As hard as it can be to stomach the anti-street safety votes coming out of various CBs, to say that they should just be ignored is incredibly myopic.



    I’m not an expert on lane width, but is 36′ for a moving/angled parking lane standard? That seems insane.



    Do you have a source for that? (I’m not doubting it, but I’d be interested in seeing whatever backup you have.)



    One of the measures being proposed is tolling Manhattan south of 60th St. I wonder what fraction of private car trips in that area originate in that area as opposed to the rest of Manhattan.

    Also, non-private vehicles would also have to pay, and they definitely contribute to congestion too. When I look at the streets of midtown during rush hour, most vehicles on the road seem to be “non-private” (mostly taxis and delivery vehicles). I’m curious what the hard numbers for that are.



    They say they are going to put a protected bike lane on 2nd ave once the subway construction is completed



    “The Bronx is plagued by motorists from well-off areas to the north of
    the borough who come in to Manhattan for various reasons. They sit on
    the Bruckner. They sit on the Deegan. They drive onto local Bronx
    streets to avoid the existing bridge tolls. They actually do contribute
    to the Manhattan and overall NYC economy, but for the Bronx, they
    contribute nothing.”

    That’s not borne out by NYMTC’s 2010-2011 Regional Household Travel Survey.

    42% of unlinked private car trips ending in Manhattan also originate in Manhattan.
    9.5% of unlinked private car trips ending in Manhattan originate in the Bronx.
    5.7% of unlinked private car trips ending in Manhattan originate in Westchester.
    Putnam, Fairfield and New Haven Counties account for less than 1% total.

    The majority of cars sitting on the Deegan and Bruckner on their way to Manhattan, originated in the Bronx.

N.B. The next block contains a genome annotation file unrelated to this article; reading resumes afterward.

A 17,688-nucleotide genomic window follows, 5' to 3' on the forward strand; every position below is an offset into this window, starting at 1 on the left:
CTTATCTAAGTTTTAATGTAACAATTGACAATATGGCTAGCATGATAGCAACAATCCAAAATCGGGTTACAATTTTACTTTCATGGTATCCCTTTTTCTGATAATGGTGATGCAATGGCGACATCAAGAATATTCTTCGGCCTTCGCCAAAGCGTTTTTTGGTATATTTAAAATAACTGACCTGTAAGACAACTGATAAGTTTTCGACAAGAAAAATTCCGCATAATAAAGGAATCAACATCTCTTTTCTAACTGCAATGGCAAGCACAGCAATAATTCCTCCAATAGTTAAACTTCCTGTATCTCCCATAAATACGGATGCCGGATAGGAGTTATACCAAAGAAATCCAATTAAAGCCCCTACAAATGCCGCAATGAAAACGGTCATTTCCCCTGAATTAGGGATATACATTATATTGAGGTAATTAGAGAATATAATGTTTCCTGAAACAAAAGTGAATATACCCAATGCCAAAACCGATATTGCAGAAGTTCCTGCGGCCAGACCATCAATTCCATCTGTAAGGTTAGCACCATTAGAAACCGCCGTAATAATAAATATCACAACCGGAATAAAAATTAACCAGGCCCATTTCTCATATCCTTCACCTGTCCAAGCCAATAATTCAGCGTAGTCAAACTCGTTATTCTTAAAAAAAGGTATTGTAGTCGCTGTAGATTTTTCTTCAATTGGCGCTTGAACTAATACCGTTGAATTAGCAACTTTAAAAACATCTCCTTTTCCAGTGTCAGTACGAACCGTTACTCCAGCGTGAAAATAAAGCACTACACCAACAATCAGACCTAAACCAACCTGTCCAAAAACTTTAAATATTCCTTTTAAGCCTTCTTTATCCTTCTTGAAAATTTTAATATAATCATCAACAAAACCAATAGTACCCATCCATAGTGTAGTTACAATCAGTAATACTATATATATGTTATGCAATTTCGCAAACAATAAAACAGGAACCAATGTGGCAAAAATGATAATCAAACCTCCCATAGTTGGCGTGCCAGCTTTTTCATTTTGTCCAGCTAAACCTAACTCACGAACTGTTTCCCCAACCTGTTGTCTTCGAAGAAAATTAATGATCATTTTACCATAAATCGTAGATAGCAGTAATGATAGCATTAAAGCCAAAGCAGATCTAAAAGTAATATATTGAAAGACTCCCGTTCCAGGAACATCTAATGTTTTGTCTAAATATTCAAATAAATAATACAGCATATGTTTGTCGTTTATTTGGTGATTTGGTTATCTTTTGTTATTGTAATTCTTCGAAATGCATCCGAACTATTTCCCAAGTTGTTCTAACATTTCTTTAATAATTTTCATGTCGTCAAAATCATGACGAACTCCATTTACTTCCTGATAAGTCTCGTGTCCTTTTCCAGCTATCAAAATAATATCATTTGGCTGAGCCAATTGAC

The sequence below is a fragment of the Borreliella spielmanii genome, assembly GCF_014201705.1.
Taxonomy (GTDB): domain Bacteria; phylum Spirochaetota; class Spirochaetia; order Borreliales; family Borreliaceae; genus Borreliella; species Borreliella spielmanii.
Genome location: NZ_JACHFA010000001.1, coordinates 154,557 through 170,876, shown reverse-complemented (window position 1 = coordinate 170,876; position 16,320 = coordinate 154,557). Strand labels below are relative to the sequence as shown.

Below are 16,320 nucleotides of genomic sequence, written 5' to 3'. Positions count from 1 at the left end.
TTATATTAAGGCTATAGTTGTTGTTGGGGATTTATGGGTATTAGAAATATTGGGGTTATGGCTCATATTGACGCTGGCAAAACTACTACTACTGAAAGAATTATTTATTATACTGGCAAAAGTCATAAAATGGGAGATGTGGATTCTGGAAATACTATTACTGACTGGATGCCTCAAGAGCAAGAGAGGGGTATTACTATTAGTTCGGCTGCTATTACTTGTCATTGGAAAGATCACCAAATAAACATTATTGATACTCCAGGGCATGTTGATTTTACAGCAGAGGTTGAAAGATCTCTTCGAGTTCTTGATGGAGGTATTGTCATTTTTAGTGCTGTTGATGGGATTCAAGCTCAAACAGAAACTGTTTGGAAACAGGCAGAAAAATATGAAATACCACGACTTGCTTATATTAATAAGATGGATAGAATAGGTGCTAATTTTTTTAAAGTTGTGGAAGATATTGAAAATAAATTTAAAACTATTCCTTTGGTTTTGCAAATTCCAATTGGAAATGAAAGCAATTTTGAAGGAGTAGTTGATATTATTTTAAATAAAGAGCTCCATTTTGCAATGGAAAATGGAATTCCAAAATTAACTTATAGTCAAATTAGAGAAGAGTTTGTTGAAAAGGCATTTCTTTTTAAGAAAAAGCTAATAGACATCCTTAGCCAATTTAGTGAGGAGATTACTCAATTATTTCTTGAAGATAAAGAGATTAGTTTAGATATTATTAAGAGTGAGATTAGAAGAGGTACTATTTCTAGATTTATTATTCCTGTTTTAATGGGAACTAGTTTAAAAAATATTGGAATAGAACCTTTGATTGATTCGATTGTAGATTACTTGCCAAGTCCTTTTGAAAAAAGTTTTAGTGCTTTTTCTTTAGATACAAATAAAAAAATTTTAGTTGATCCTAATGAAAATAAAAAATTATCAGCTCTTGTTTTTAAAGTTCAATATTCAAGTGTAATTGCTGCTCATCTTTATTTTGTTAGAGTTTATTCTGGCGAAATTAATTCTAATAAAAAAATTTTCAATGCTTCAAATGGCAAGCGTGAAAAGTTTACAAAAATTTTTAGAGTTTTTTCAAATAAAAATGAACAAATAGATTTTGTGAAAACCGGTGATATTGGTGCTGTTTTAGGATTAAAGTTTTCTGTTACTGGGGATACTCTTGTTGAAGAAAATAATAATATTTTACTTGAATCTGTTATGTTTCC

Similarly private car congestion in Manhattan is caused by car trips originating in Manhattan. Therefore, any “solution” designed to reduce Manhattan congestion by limiting cars originating from outside Manhattan is avoiding the principal source of congestion.


    Eric McClure

    Holy cow.


    Sean Kelliher

    When NYC’s DOT wins the prize for largest low-quality bicycle network in North America, I wonder what the trophy will look like?

    In the meantime, when Jon Orcutt visits maimed residents in the hospital or grieving families after a fatality has occurred he can explain how he wishes there was something that could have been done to prevent this, but “prohibitively high traffic volumes” just got in the way. Then maybe Seth Solomonow can jump in with the agency’s “safety is our highest priority” chestnut. I’m sure this will all provide some comfort in a time of need.



    My guess is that he is in “Driver World,” and seeing everything from the perspective of the put-upon driver. MoveNY is seen through the lens of Bronx Drivers vs. Manhattan Drivers, and he wants to even the score with those drivers in Manhattan with their fancy, and heavy, Range Rovers and chauffeured Suburbans.

    Politicians are now mainly drivers, or driven by chauffeur. Some academic needs to write a paper on how this skews their politics and worldview.